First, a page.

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Hands Off & Google Chrome

Every few hours now, "Hands Off!" warns me about the following:

ksfetch wants to resolve dl.google.com

This is Google Software Update, asking permission for ksfetch to check for/retrieve updates for installed Google products.

But every time ksfetch starts, it starts from a random directory somewhere in /private/tmp - there's no way "Hands Off!" (or any other "application firewall") to create a path-based rule without being too broad. I.e. if we allowed /private/tmp/*/ksfetch, we could just allow everything - not a good idea.

Our best bet would be to change the frequency for updates to be checked, e.g. every two days:
  defaults write com.google.Keystone.Agent checkInterval 172800
Now the screen pops up only every other day, much better than every few hours :-)

Filesystem data checksumming

While Linux has many filesystems to offer, almost none of them features data checksumming.
Of course, everybody is looking to ZFS: Solaris has it since 2005, FreeBSD introduced it in 2007. What about Linux? The ZFSonLinux project looks quite promising, while ZFS-Fuse seems to more a proof-of-concept.

On MacOS X we have a similar picture: there's MacZFS, which I haven't looked into in a long time. But apparently it's supported for 64-bit kernels now, so maybe that's something to try again. And then there's Zevo, a commercial port of ZFS for Mac.

All in all, I wouldn't use these experiments for actual data storage just yet. Thus I decided to have data checksums in userspace - that is, generating a checksum for a file, storing it and checking it once in a while. Of course, this has various implications and drawbacks:
  • The filesystem is already in place and lots of files are already stored. By generating a checksum now we cannot say for sure if the file is still "correct" and we may generate a "correct" checksum for an already corrupt file.
  • Generating a checksum for new files doesn't happen on-the-fly. Instead it has to be done regularly (and possibly automacially too) if new files are added to the filesystem. While not generating checksums on-the-fly could translate to a better performance compared to data-checksum enabled filesystems, there's serious I/O to be expected once our "automatic" checksum generating scripts kick in.
  • After generating checksums we also have to implement a regular (and possibly automatic) verification and a some kind of remediation process on what to do if a checksum doesn't match. Is there a backup available? Does the checksum of the backup file validate? What if there are two backup locations and both of them have different (but validating) checksums? Mayhem!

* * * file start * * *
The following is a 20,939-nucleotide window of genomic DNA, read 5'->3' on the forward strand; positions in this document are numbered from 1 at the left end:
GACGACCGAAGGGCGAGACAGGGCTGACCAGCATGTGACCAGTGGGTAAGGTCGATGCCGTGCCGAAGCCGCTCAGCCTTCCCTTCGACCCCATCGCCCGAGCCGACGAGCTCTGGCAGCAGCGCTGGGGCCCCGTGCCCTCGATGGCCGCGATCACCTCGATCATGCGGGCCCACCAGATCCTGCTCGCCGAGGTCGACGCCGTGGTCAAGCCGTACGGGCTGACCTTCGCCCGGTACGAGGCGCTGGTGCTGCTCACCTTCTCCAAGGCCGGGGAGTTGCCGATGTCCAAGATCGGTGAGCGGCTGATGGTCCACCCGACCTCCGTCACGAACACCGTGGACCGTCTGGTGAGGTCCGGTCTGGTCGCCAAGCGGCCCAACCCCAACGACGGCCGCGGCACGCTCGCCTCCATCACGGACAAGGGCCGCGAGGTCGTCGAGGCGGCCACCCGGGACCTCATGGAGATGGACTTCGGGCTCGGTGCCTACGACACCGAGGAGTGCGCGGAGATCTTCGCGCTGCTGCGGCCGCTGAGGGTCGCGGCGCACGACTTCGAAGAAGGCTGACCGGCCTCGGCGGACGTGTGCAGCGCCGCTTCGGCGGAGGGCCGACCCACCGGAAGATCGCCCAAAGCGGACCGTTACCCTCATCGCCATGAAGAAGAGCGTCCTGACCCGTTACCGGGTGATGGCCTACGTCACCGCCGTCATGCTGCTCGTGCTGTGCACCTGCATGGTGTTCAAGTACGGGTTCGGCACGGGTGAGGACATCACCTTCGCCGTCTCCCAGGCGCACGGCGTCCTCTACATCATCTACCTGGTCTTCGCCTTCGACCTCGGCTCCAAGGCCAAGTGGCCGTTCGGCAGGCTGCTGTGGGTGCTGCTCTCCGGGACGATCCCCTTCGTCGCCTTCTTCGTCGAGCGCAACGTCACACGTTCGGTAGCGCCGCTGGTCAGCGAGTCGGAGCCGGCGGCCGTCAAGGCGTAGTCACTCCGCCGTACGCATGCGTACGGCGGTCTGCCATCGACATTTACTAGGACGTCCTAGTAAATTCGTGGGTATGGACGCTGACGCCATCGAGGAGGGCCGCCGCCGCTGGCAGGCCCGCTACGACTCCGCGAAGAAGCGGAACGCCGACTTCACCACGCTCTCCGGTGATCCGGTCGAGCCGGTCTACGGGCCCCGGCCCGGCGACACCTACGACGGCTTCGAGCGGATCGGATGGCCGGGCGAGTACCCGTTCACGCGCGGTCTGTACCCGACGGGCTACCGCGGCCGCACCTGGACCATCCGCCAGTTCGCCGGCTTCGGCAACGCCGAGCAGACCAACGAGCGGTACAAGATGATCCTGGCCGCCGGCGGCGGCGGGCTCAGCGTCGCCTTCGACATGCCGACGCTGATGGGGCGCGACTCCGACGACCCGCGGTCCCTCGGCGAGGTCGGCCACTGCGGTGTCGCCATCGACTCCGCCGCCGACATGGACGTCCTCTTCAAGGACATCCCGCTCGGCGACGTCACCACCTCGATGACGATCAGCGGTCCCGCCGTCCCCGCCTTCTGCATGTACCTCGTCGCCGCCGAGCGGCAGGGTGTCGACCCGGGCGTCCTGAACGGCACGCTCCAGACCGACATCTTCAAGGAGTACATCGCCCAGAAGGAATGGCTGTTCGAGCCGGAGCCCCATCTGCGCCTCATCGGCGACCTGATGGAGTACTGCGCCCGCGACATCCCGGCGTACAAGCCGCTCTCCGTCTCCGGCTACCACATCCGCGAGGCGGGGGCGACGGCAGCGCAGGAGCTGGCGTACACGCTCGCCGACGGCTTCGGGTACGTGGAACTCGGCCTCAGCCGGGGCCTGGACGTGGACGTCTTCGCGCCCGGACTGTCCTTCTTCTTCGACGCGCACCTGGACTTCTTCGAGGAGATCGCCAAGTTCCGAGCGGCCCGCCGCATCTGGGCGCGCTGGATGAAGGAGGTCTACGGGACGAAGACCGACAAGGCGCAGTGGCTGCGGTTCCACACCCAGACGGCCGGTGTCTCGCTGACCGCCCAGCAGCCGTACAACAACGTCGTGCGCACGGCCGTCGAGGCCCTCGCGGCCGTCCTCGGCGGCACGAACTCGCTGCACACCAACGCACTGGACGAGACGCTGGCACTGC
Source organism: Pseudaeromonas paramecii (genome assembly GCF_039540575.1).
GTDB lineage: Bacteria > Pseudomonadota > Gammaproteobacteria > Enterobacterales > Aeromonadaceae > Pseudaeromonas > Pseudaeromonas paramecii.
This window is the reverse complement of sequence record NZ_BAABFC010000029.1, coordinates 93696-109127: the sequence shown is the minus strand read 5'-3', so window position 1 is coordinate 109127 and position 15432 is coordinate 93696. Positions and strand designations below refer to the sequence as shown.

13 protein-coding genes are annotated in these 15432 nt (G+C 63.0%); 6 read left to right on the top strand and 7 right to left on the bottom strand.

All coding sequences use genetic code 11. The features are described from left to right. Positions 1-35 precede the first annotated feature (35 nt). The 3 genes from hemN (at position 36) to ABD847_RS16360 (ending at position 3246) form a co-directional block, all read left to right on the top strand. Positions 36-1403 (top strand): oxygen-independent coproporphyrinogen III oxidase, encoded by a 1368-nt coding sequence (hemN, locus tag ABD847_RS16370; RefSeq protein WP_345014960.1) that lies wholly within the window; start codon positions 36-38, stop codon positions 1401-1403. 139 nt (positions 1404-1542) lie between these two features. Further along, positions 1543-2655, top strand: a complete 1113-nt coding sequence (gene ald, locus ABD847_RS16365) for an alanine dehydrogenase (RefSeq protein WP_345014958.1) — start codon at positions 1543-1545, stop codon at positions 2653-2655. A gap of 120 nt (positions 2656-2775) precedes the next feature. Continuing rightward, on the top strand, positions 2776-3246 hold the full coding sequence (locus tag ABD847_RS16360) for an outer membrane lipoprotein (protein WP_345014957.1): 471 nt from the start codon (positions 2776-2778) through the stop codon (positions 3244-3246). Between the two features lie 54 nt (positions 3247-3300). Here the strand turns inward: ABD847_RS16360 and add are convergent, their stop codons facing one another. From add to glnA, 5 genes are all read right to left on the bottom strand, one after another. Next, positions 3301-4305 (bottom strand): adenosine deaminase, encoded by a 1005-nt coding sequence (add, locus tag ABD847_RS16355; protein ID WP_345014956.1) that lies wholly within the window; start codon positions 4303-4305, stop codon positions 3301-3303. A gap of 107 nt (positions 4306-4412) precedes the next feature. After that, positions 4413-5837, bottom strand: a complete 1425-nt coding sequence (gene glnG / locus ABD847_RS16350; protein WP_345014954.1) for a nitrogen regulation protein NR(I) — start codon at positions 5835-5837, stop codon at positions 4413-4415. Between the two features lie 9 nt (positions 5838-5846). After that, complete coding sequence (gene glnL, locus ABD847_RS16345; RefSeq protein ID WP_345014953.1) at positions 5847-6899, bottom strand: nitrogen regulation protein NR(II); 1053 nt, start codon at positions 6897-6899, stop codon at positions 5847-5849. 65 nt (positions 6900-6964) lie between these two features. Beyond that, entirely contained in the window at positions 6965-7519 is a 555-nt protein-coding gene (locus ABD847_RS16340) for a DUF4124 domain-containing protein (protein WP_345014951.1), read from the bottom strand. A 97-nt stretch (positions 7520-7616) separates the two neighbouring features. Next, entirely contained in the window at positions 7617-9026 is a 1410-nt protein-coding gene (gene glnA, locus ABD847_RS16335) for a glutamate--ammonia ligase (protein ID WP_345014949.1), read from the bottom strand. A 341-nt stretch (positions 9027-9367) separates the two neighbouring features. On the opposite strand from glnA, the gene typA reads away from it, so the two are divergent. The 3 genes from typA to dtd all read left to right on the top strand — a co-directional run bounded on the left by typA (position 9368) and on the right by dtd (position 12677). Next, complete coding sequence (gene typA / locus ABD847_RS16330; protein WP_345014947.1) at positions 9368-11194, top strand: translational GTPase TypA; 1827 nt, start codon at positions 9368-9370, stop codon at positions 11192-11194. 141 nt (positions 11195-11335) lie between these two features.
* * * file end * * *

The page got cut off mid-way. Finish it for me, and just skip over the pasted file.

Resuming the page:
• Where do we store the checksums? In a separate file on the same filesystem? On a different filesystem, on some offsite storage? Where do we store the checksum for the checksum file?
Except for the last question there are probably no good answers and may be major issues depending on the setup. However, for me this was the only viable way to go for now: there's no ZFS port for this 12" PowerBook G4 and I didn't trust btrfs enough to hold my data.

In light of all these obstacles I wrote a small shell script that will generate a checksum for a file and store them as an extended attribute. Most filesystems support them and the script tries to accommodate MacOS X, Linux and Solaris (just in case UFS is in use).

The scripts needs to be run once for the full filesystem:
 find . -type f | while read a; do checksum_file.sh set "$a"; done
...and regularly when new files are added:
 find . -type f | while read a; do checksum_file.sh check-set "$a"; done
...and again to validate already stored checksums:
 find . -type f | while read a; do checksum_file.sh check "$a"; done
Enjoy! :-)

Notes:
  • On XFS, one needs to pay attention when EAs are used. Usually the attributes are stored in the inode - but when the attribute is too large for the inode, it has to be stored somewhere else and performance suffers :-\ Better use a bigger inode size when creating the XFS filesystem. This might or might not be true for other filesystems.

  • For JFS, the inode is fixed at 512 bytes and space for inline xattr data is limited to 128 bytes. Anything bigger will require more data blocks for the extended attributes to be stored.

  • While checksums for files may be important, this won't address corruption in other places of your (and my) machine. #tinfoilhat

Update: FWIW, on this particular machine of mine (throttled to 750MHz), with an external SATA disk attached via FW-400, a full initialization or verification of 800 GB data takes about one day. Yes, a full day. The major bottleneck seems to be CPU though, as the disk delivers around 30MB/s - but the dm-crypt layer slows this down to ~8 MB/s. With a newer machine this should be much faster.

GNU/screen & UTF-8

In a GNU/screen session on this box, this happens sometimes:
$ rm foo
rm: remove regular empty file ?foo??
Why does it show a question mark instead of an apostrophe?

Running the same command with a different or no LANG setting seems to help:
$ LANG=C rm foo
rm: remove regular empty file 'foo'?

$ LANG="" rm foo
rm: remove regular empty file 'foo'?

$ echo $LANG
en_US.UTF-8
I usually start my screen sessions with -U:
  > Run screen in UTF-8 mode. This option tells screen that your terminal sends and 
  > understands UTF-8 encoded characters. It also sets the default encoding for new
  > windows to ‘utf8’. 
So, we have LANG set to en_US.UTF-8 and screen(1) started in UTF-8 mode and still have character issues? Weird. But then I remembered: I use -U only when starting the screen session, not when resuming the session:
% screen -US MySession

$ echo $LANG; rm foo
en_US.UTF-8
rm: remove regular empty file 'foo'?
Upon resuming the session with "screen -dr" the question marks were back again. Resuming with -drU fixes that.